The challenge for fiction writers is to get noticed in a cluttered digital world. Advice is everywhere. Most of it is given by people who do social media full time. It’s not much of a reality for a writer juggling a day job and a side hustle.

But if it steals time from your writing, it’s a big problem. You’re not writing if you don’t produce new fiction.

It’s common to hear writers say they do ninety percent marketing and ten percent writing. But a new book is marketing. If the reader likes the first one, they’re out of luck buying another book if there isn’t one!

But most social media advice for fiction writers is terrible.

Fiction is hard to sell with social media. Most of the recommendations are for entrepreneurs who have a business. For example, if I had a time management business, I could post on various social media platforms tips and advice. It would be useful for the people reading it. If I hit the right spots, they might contact me for a consultation.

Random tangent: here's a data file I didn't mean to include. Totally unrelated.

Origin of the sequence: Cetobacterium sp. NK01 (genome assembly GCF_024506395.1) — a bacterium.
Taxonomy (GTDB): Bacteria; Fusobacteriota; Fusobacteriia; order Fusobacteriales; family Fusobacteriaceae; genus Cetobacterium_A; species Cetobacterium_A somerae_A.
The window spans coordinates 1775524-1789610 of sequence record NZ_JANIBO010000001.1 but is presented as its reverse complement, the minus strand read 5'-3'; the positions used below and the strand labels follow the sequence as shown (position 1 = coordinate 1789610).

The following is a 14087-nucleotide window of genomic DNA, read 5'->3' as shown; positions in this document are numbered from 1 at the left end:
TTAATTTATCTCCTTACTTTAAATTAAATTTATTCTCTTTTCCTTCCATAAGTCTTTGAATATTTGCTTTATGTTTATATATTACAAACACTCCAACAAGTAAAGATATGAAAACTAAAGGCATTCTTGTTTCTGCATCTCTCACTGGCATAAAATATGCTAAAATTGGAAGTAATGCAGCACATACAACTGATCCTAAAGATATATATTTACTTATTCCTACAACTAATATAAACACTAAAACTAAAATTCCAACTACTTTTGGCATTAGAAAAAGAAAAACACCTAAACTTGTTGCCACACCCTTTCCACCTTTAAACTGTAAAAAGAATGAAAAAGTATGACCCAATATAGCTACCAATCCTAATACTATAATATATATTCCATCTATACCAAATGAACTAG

For a fiction writer? The earliest advice was to present yourself as an expert on your book’s topic (from entrepreneurs, of course!). This is problematic for a variety of reasons.

The most obvious is that the “expertise” might only apply to one book. I’m working on Broken Notes, which is set in a Queen Anne historical house. Okay, I could blog loosely as an expert on that. Maybe. But my next book is going to be a fantasy. Now what? Blog as an expert on unicorns?

You can see how silly that advice is.

Less obvious is the time suck it can become. When I co-wrote, my partner posted on Civil War firearms. It was part of the setting, and he knew a lot about the topic. We both told ourselves we would build readers that way.

There was a lot of interest in the posts. We regularly received emails about them. And most of the emails were “What’s my grandpappy’s muzzle loader worth?” None of the people visiting were interested in the books.